# Probability density for related variables

## Homework Statement

Say I calculated a probability density of a system containing m spins up (N is the total number of particles). The probabilities of being up and down are equal so this is easy to calculate. Let's call it ##\omega_m##. Then we define magnetization as ##M=2m-N## and it asks me to calculate the probability density of M.

## Homework Equations

##\omega_m(m)=\frac{1}{2^N}\frac{N!}{m!(N-m)!}##

## The Attempt at a Solution

I'm not sure how to interpret a probability density of M. M can have a value between -N and N, so the probability, for example, of M=-N is the same as m=0. This suggests me that I can simply replace m for (M+N)/2 in its probability density expression. I don't know if that makes sense, the mathematical properties of these probability densities are no where to be found (at least not with this particular detail).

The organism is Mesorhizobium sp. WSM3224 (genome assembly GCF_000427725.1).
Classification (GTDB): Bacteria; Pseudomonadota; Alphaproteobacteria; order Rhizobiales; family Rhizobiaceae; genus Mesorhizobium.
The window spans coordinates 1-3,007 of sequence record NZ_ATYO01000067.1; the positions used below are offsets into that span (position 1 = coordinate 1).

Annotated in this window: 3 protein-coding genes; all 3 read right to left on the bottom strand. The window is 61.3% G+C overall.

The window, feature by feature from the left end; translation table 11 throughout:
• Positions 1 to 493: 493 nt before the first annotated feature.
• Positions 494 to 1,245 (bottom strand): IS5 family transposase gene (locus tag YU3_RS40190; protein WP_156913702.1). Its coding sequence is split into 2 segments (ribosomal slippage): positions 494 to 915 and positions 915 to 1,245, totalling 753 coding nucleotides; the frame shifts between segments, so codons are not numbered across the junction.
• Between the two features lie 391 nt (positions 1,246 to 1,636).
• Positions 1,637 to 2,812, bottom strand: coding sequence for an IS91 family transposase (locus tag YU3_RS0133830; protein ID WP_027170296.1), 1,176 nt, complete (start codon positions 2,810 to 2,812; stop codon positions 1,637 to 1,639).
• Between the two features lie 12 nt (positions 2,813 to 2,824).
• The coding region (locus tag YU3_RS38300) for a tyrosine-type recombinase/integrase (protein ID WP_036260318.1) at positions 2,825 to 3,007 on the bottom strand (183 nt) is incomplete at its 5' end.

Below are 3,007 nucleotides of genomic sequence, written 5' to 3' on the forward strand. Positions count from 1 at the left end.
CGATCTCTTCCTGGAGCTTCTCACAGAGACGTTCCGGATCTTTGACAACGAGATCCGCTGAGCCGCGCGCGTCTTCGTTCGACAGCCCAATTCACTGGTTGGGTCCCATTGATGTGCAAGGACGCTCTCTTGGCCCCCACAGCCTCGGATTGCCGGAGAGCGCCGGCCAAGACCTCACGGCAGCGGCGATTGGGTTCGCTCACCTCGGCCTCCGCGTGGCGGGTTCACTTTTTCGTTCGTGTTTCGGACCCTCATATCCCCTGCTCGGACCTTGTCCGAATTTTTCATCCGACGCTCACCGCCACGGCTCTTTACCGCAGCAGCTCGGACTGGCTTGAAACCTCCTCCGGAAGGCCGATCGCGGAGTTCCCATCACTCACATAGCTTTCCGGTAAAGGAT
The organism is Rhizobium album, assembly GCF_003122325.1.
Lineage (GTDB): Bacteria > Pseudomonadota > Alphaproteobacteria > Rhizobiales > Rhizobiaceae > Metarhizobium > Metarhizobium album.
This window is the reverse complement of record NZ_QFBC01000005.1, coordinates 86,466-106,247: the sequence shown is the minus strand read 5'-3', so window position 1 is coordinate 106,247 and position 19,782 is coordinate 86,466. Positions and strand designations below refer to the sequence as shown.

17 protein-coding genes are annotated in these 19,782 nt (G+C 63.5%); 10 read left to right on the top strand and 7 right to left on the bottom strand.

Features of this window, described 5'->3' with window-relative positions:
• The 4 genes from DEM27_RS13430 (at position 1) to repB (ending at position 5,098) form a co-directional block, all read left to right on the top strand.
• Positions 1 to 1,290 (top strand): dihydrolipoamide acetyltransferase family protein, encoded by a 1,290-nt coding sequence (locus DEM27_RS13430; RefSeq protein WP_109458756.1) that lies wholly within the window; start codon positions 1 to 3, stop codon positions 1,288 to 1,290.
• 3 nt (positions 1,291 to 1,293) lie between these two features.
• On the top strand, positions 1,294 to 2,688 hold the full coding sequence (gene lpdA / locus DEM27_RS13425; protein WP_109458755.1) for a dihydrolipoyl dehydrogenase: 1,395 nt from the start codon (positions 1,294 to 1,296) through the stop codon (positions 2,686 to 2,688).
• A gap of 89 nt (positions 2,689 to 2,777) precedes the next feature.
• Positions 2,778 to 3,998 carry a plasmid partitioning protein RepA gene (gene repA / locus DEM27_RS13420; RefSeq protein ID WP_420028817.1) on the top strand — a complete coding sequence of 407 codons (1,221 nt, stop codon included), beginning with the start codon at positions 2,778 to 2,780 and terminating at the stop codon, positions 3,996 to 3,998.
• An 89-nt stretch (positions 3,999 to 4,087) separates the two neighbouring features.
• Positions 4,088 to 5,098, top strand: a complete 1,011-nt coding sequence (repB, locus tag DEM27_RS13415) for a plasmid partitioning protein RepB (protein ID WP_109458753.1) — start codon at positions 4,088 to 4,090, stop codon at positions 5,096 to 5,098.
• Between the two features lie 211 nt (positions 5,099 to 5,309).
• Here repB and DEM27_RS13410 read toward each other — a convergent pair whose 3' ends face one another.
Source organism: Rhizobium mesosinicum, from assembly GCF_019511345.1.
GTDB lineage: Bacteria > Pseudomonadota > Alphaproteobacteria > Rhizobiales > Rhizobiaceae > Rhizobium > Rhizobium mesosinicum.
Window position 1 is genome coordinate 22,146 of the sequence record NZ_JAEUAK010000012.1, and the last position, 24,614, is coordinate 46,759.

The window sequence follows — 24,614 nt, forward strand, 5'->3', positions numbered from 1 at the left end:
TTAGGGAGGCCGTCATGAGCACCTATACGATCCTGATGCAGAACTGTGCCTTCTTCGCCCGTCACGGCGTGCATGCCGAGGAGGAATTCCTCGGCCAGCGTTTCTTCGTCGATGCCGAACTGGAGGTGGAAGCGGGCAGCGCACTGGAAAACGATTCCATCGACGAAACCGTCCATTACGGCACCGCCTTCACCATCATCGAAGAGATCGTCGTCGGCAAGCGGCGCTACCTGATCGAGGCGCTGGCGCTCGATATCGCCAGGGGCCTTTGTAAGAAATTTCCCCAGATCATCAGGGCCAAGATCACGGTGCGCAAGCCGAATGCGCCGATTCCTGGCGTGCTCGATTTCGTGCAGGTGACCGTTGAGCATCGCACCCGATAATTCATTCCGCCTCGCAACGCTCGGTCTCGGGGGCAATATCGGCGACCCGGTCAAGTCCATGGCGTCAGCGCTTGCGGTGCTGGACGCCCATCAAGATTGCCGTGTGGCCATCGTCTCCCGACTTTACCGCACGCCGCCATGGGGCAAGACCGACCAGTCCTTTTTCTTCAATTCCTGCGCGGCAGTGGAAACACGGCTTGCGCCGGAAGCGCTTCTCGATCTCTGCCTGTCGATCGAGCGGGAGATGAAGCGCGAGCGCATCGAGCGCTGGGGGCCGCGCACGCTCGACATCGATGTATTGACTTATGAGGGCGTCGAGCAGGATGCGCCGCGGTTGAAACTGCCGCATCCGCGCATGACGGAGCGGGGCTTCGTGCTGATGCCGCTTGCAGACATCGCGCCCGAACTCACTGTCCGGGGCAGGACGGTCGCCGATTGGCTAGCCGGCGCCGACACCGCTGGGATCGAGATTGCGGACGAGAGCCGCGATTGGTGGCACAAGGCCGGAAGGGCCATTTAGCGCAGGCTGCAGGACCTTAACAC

I think my comprehensioon of that probability density improved a bit. It's the probability of the system to be in the state defined by N and m (or M), so my solution obtained from simply rewriting ##\omega## as ##\omega(N,M)## is right. Right?

haruspex
Homework Helper
Gold Member
This suggests me that I can simply replace m for (M+N)/2 in its probability density expression.
Yes, except consider parity.